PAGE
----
Here’s a few thoughts on Jim Harper’s splendid post of a few days ago on the nature and origins of IP as compared to physical property. I can’t find much to disagree with in it, but apparently I was expected to? So I will clarify where I think points of controversy might arise starting off from there.
A) One of the assertions that seems to be made with some frequency about the enterprise at IPcentral of which I am a part is that we think that IP and physical property are just the same. As far as I know, neither myself nor any of my colleagues think that (I don’t speak for them ordinarily but I think I can safely venture to do so on this point). But we’ll tend to emphasize the similarities rather than the differences when we think the differences are not as relevant as they are sometimes thought to be:
An example: It is sometimes pointed out that the marginal cost of sharing IP is zero or nearly zero. This is sometimes taken as an argument by people who know a little economics (and no Austrian economics) that this is what the price of IP should be as well–zero or nearly zero. But the argument proves too much; it turns into an attack on physical property as well. The marginal cost of an alarming amount of *phsyical property* is nearly zero as well (stamping out another pill once the drug has been researched and is in production, for example, or another silicon chip, or what have you). Furthermore as the physical property economy evolves and production becomes more efficient, we should expect the production of more and more physical property to near marginal cost–if you are in the business of producing physical property, one of your aims is quite likely to be to drive the cost of production lower and lower. Furthermore in order to sustain incentives for production both IP and physical property need to be priced above marginal cost, especially when marginal cost is zero or near zero. (I need to add a link here to the conference a few years back on marginal costs, but I can’t find it now. Ah, here it is.).
What I just said, in a nutshell: I think the differences between physical property and IP are extremely significant, but not necessarily in the ways that IP critics commonly think they are (here’s an article I wrote on the significance of some differences a while back). For the most part my colleagues at IPcentral think along similar lines. We might use physical property examples as analogies, but an analogy is well, an analogy, not intended to be taken too literally.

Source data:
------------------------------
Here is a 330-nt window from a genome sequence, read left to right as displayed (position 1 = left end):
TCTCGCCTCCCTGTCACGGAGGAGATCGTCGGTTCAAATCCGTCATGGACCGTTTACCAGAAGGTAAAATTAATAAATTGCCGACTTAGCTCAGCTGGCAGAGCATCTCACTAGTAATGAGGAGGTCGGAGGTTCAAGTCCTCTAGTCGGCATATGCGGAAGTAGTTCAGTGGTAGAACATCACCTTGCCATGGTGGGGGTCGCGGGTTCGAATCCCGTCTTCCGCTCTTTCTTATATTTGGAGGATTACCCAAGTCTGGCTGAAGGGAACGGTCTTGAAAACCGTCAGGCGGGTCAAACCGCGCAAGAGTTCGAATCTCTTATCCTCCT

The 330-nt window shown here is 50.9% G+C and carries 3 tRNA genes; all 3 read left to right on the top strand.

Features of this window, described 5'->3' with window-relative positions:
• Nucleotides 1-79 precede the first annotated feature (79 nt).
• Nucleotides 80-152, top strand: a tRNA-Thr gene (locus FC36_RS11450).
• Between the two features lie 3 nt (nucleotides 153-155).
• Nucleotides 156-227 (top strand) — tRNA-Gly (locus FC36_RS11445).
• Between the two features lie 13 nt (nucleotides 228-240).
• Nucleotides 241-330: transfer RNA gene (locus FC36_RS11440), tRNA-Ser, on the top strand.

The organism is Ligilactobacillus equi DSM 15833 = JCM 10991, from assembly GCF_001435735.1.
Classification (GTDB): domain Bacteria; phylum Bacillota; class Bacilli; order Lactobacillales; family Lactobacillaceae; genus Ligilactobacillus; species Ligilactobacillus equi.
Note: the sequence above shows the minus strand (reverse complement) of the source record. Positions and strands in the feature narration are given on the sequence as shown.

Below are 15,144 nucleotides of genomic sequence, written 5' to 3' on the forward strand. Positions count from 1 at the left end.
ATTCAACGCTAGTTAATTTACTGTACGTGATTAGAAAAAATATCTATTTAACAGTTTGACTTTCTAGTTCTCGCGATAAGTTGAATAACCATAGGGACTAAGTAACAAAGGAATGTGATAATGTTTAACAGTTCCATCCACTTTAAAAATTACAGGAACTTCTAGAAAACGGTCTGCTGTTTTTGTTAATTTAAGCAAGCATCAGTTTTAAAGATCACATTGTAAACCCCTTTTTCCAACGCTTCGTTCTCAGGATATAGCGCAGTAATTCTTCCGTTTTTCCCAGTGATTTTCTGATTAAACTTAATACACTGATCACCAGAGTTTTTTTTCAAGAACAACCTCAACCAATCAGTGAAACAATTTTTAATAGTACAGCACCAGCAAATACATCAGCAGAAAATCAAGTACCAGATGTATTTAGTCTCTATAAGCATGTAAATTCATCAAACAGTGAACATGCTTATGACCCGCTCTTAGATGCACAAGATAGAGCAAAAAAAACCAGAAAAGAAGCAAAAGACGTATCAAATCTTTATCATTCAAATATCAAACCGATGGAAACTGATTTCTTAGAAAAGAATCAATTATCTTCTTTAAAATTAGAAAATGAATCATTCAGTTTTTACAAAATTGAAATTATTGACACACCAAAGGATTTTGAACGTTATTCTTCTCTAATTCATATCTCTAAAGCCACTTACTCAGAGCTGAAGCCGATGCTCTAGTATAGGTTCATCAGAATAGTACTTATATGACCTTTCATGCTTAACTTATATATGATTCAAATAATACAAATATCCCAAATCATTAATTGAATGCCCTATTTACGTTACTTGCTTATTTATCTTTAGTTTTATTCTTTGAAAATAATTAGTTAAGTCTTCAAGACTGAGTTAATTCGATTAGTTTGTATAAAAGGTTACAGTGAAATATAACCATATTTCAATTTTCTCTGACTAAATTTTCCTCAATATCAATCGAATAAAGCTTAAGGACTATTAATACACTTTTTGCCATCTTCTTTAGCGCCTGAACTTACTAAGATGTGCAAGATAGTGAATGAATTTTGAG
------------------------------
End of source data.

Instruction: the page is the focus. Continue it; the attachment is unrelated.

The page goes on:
If it makes IP critics happier, I could call “intellectual property” something else. Say, “intellectual schmoperty,” or more seriously, as I experimented with a few years back, a set of special default rules for contract (that happen not to require privity). But whether one calls it property or not, the substance of the debate about its merits remains the same, and one can still make analogies.
B) The second point where I suspect we ultimately differ is in the nature of the fences that Jim talks about and the sort of fences that I would describe. Fences are definitely important. Physical fences are the most basic, and then there are also legal fences, either contractual or statutory. But did Jim mean there could be only physical fences? (I don’t think he meant that, that would be Hobbes not Locke).
Either way, fences have costs; keeping the costs of the fences low is important. Physical ones are nice because they are relatively self-enforcing and therefore cheaper–even after development costs (which are internalized by the fencer and so kept in check). For legal bounds, they can’t usually be self-enforcing, but it is better if they are somehow enforceable. Contracts that make a simple trade are best; you give me money, pretty much simultaneously I give you an apple, done. Then comes contracts that involve relations that are more remote in time in place… they get awfully complicated. And then finally comes statutes, which are the most complicated of all, and start involving rent-seeking risks and a load of other stuff. Last-resort rules and last-resort enforcement institutions that have not evolved nearly as fast the private economy (a government failure, if you would, rather than a market failure).
So what do we do in an environment where fences of any kind have suddenly become almost impossible to maintain? We could just . . . let it go. But I think that this ends up in a world that is a little too close to Hobbes for my taste, or for investor’s tastes. So where I ultimately differ with Jim is in thinking that it is all right to tinker a bit at the margins with the substantive ground rules to help the fences take shape and maintain some semblance of integrity. Nor do I think the burden of bearing the costs of the fencing needs to be entirely on the owners of the property being fenced, just so long as most of it is.
But it is really a small difference. To make an analogy, Jim (Harper) would not like, I take it, legal rules restricting the proliferation of specialized tools for opening locked car doors. I think that such rules are preferable to the alternative. But note that for me this is essentially an empirical question about the circumstances under which everyone is better off!!!! A very hard call to make on the basis of a priori arguments. Which is why I have booted IP into my mental category of hard problems.
Jim, go ahead and make your argument now about malum prohibitum, etc., if you want, I thought you were going to make that and I wanted to respond to that, too.